Ground Fault Circuit Interrupter or simply GFCI is one of the best things that has happened to the residential electrical system. You may have seen in old movies where a person accidently drops a hairdryer in the bathtub and when he/she tries to pick it up, they get electrocuted. If the outlet used in the bathroom is a GFCI, then this would never happen. That’s the beauty of GFCI. In this article, we will learn more about GFCI, how GFCI protection works, types of GFCI and also a typical GFCI Outlet Wiring explanation.
What is a GFCI?
GFCI is short for Ground Fault Circuit Interrupter. Before understanding what is GFCI and how it works, we need to first know a little bit about Ground Fault.
If you are in North America, then Black wire is hot (or live) and White wire is neutral. Bare Copper wire is used as Ground. When you plug in a device into the outlet, the mains supply flows from Black wire into the device and from the device back to the outlet and finally returns to the White wire. This is normally how current flows.
But if the current enters the device and instead of returning back to the White wire, it somehow “leaks” to ground, then this is called a Ground Fault. One of the main reasons for current taking a different path is if you touch an exposed wire or in presence of water, your body provides a path for current to flow to ground instead to taking the usual path. As the current flows through your body, you get a severe shock and depending on the intensity and duration of the shock, it might cause injury, burns or in the worst case, death.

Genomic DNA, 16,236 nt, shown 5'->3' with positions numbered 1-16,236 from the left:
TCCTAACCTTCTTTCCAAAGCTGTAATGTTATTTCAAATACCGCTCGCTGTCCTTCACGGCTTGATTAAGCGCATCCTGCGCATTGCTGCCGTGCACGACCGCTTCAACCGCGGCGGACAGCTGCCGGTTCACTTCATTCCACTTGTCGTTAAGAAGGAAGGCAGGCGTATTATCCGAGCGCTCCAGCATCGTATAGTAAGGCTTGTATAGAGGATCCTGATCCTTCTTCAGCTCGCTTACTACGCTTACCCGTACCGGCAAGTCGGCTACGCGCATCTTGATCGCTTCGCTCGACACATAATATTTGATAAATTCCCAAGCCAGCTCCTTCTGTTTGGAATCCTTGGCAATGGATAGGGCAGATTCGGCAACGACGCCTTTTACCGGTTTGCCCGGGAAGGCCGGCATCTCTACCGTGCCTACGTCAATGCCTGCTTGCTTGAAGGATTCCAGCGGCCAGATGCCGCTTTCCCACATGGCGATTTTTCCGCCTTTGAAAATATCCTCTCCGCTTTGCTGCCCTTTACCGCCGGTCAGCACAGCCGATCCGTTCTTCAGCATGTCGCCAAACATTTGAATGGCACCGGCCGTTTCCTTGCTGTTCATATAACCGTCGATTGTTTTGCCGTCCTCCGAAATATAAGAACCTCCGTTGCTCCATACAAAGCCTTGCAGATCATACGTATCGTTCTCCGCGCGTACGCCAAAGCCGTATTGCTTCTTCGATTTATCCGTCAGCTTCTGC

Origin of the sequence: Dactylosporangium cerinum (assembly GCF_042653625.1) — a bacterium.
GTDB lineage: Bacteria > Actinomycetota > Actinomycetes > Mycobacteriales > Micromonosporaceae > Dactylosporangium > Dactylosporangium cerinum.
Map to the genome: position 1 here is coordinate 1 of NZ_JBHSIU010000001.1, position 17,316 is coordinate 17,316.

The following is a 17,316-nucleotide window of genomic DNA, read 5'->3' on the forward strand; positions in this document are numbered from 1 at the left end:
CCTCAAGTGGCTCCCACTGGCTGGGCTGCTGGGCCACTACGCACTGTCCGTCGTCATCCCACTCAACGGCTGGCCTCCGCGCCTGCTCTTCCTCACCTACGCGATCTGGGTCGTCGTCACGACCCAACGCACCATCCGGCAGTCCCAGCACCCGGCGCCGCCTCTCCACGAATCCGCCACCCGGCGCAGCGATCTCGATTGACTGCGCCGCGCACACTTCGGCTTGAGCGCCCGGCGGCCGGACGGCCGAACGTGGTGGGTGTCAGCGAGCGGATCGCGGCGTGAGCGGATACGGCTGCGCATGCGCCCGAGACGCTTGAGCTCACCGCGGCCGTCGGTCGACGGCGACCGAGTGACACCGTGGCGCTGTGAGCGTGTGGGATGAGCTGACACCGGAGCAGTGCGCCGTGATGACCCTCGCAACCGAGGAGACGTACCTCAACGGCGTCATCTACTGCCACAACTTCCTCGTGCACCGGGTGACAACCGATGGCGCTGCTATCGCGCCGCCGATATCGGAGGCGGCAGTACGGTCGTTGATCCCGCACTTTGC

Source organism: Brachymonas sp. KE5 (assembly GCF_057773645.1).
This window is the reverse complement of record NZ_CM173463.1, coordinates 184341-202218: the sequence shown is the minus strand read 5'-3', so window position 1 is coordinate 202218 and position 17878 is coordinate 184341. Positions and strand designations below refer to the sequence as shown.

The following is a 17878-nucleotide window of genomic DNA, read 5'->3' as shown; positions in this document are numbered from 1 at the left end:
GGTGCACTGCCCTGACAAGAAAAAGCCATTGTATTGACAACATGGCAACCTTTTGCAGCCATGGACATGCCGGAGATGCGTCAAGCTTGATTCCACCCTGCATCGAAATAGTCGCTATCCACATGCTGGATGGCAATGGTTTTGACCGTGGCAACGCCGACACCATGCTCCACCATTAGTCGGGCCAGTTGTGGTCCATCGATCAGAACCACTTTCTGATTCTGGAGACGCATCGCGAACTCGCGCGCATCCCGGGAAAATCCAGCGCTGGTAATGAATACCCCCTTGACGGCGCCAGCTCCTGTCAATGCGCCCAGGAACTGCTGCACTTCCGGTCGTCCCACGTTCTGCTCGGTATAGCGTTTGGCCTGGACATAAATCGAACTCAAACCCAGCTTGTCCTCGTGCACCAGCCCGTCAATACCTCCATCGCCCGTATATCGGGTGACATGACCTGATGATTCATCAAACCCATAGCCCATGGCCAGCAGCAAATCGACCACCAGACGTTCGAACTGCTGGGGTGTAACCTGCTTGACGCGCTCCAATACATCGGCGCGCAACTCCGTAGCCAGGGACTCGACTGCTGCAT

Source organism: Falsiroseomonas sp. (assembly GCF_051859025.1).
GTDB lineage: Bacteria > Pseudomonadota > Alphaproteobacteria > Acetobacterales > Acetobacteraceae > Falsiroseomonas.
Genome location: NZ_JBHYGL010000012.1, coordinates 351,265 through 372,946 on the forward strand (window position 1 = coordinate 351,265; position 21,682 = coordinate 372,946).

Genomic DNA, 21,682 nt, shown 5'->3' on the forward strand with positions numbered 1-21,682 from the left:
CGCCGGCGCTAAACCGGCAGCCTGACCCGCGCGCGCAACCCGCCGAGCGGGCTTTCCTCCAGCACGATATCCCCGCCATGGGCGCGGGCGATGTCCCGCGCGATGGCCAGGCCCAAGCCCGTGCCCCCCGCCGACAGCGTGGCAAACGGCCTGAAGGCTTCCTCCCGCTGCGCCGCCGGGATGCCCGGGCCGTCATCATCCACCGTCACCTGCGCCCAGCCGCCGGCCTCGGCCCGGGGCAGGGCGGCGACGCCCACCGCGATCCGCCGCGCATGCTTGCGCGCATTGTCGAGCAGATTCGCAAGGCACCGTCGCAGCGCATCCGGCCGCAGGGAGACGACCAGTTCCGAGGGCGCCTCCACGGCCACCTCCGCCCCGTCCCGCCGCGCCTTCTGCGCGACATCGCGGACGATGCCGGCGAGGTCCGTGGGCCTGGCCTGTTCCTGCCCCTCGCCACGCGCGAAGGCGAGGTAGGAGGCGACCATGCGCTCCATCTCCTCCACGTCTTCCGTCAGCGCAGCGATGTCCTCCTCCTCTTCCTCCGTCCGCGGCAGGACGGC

A device that interrupts such Ground Faults and protects you from electric shock is GFCI (Ground Fault Circuit Interrupter) or sometimes known as GFI (Ground Fault Interrupter). If you are living outside North America, then such a device is known as Residual Current Device (RCD), which is usually placed in the main distribution panel and protects the entire house from such faults instead of a single outlet.
How GFCI Works?
We can get to know more about GFCI by understanding how it works. So, let us see how a GFCI Outlet Works. On the outside, a GFCI outlet looks very similar, a tad bit bigger, to a regular 15A or 20A outlet, which we commonly use in our homes. But all the magic happens on the inside of a GFCI outlet or receptacle, which has some complex circuitry.
As mentioned earlier, in a 120V electrical system, the current flows from Black wire into the device / load and then returns back through the White wire. What GFCI does is it measures the current flowing to the load (from the Black wire) and also the current flowing from the load (to the White wire).
Under normal operating conditions, the current flowing to the load and that leaving the load must be the same. But if for some reason, the current is not same, the current is taking a different path other than the normal one such as flowing to the ground through your body.